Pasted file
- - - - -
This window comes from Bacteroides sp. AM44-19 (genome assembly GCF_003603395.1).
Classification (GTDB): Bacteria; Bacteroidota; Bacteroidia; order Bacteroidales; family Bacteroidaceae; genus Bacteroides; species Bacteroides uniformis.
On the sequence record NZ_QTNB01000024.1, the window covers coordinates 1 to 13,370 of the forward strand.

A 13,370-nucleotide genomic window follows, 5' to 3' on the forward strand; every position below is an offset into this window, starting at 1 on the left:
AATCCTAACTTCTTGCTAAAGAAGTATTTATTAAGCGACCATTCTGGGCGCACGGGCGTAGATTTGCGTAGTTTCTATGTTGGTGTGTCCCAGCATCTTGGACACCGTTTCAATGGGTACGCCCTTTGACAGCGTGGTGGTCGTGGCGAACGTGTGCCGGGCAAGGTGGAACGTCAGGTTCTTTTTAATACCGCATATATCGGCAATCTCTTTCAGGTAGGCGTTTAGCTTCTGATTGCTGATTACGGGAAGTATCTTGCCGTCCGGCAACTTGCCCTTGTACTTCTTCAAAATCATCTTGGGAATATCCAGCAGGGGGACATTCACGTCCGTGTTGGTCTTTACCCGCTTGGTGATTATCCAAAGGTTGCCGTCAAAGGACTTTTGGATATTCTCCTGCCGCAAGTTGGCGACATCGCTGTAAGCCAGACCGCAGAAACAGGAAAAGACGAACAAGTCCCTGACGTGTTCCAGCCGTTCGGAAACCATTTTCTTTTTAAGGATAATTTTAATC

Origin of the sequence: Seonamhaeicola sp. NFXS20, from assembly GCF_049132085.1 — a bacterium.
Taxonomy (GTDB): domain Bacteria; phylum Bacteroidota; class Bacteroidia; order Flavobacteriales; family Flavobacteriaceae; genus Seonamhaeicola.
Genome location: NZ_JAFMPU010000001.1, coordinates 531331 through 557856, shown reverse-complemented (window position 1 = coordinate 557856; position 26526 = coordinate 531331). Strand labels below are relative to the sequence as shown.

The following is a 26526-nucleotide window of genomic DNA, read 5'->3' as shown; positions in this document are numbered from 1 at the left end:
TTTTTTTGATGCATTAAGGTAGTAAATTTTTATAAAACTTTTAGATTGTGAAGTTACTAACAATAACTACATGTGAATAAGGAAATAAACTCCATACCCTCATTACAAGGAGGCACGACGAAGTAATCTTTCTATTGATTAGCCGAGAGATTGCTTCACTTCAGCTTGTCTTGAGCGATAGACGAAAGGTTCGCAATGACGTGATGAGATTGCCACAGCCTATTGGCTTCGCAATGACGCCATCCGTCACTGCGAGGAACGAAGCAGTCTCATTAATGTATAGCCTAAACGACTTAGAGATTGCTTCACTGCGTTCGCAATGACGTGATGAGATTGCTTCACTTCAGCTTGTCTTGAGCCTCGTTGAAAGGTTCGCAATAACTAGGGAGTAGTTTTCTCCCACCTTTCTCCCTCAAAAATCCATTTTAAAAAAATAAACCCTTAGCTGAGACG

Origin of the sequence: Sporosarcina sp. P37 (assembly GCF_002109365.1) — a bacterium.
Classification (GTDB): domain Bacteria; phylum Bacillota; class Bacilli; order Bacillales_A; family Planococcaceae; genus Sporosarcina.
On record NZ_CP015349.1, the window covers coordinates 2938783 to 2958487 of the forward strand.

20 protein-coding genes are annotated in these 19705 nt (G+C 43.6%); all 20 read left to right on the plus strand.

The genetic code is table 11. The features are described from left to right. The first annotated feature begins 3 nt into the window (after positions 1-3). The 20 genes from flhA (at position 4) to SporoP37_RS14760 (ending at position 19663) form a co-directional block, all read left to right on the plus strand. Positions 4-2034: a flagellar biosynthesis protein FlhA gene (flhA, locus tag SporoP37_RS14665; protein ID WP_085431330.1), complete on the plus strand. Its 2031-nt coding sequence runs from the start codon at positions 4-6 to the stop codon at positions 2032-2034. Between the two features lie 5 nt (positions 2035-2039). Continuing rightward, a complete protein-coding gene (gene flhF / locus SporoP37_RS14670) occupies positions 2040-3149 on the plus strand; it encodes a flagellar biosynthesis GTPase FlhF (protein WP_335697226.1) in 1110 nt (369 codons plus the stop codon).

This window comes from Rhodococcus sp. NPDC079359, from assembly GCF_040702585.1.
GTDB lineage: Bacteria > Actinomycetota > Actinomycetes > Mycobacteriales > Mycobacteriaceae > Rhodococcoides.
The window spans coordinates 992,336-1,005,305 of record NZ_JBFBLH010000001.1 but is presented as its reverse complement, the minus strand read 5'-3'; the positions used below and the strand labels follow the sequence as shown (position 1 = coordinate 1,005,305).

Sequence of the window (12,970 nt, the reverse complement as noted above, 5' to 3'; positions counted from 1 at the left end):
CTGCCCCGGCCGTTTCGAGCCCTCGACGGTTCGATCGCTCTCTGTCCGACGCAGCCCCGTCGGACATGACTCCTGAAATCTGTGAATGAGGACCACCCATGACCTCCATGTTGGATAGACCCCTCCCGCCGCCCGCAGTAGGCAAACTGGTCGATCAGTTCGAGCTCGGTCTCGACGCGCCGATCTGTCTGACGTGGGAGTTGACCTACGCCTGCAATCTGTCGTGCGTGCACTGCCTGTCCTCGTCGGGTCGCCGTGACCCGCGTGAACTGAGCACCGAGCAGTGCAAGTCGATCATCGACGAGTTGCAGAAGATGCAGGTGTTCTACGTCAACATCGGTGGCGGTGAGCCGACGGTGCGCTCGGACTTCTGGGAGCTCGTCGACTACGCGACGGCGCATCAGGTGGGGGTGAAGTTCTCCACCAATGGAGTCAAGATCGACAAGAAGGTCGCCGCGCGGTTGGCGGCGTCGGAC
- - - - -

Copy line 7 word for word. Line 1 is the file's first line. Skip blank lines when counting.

Taxonomy (GTDB): domain Bacteria; phylum Bacteroidota; class Bacteroidia; order Flavobacteriales; family Flavobacteriaceae; genus Seonamhaeicola.